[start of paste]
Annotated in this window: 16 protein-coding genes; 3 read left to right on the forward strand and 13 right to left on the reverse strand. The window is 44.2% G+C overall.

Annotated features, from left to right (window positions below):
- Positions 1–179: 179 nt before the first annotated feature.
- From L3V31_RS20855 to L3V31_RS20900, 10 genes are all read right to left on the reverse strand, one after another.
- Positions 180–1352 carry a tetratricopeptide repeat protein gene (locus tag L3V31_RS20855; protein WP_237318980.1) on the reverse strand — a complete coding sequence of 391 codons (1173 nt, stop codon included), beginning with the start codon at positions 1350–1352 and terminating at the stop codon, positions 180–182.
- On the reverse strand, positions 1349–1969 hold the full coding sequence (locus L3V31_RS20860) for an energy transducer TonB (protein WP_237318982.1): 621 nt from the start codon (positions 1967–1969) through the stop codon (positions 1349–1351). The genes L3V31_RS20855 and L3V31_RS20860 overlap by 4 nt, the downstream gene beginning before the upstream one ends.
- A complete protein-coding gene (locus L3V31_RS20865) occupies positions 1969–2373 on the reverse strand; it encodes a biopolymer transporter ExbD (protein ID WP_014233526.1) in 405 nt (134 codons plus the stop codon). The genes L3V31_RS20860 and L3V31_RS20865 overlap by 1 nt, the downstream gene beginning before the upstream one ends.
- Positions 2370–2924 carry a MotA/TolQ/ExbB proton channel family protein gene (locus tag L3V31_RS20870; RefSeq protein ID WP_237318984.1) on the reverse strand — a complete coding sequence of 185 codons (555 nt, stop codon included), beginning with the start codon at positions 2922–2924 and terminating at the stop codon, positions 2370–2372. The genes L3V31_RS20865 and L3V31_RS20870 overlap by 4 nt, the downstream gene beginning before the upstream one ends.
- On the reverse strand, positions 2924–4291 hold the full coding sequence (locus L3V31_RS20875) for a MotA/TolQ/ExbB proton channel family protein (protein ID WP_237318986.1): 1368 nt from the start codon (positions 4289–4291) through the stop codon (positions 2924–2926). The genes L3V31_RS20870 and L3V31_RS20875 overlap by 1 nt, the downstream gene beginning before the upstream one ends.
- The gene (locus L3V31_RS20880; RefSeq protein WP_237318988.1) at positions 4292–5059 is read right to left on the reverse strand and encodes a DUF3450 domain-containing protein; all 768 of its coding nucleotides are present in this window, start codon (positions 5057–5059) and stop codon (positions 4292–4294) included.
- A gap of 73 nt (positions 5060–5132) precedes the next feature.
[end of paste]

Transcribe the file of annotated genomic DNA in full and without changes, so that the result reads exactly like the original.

Annotated in this window: 16 protein-coding genes; 3 read left to right on the forward strand and 13 right to left on the reverse strand. The window is 44.2% G+C overall.

Annotated features, from left to right (window positions below):
- Positions 1–179: 179 nt before the first annotated feature.
- From L3V31_RS20855 to L3V31_RS20900, 10 genes are all read right to left on the reverse strand, one after another.
- Positions 180–1352 carry a tetratricopeptide repeat protein gene (locus tag L3V31_RS20855; protein WP_237318980.1) on the reverse strand — a complete coding sequence of 391 codons (1173 nt, stop codon included), beginning with the start codon at positions 1350–1352 and terminating at the stop codon, positions 180–182.
- On the reverse strand, positions 1349–1969 hold the full coding sequence (locus L3V31_RS20860) for an energy transducer TonB (protein WP_237318982.1): 621 nt from the start codon (positions 1967–1969) through the stop codon (positions 1349–1351). The genes L3V31_RS20855 and L3V31_RS20860 overlap by 4 nt, the downstream gene beginning before the upstream one ends.
- A complete protein-coding gene (locus L3V31_RS20865) occupies positions 1969–2373 on the reverse strand; it encodes a biopolymer transporter ExbD (protein ID WP_014233526.1) in 405 nt (134 codons plus the stop codon). The genes L3V31_RS20860 and L3V31_RS20865 overlap by 1 nt, the downstream gene beginning before the upstream one ends.
- Positions 2370–2924 carry a MotA/TolQ/ExbB proton channel family protein gene (locus tag L3V31_RS20870; RefSeq protein ID WP_237318984.1) on the reverse strand — a complete coding sequence of 185 codons (555 nt, stop codon included), beginning with the start codon at positions 2922–2924 and terminating at the stop codon, positions 2370–2372. The genes L3V31_RS20865 and L3V31_RS20870 overlap by 4 nt, the downstream gene beginning before the upstream one ends.
- On the reverse strand, positions 2924–4291 hold the full coding sequence (locus L3V31_RS20875) for a MotA/TolQ/ExbB proton channel family protein (protein ID WP_237318986.1): 1368 nt from the start codon (positions 4289–4291) through the stop codon (positions 2924–2926). The genes L3V31_RS20870 and L3V31_RS20875 overlap by 1 nt, the downstream gene beginning before the upstream one ends.
- The gene (locus L3V31_RS20880; RefSeq protein WP_237318988.1) at positions 4292–5059 is read right to left on the reverse strand and encodes a DUF3450 domain-containing protein; all 768 of its coding nucleotides are present in this window, start codon (positions 5057–5059) and stop codon (positions 4292–4294) included.
- A gap of 73 nt (positions 5060–5132) precedes the next feature.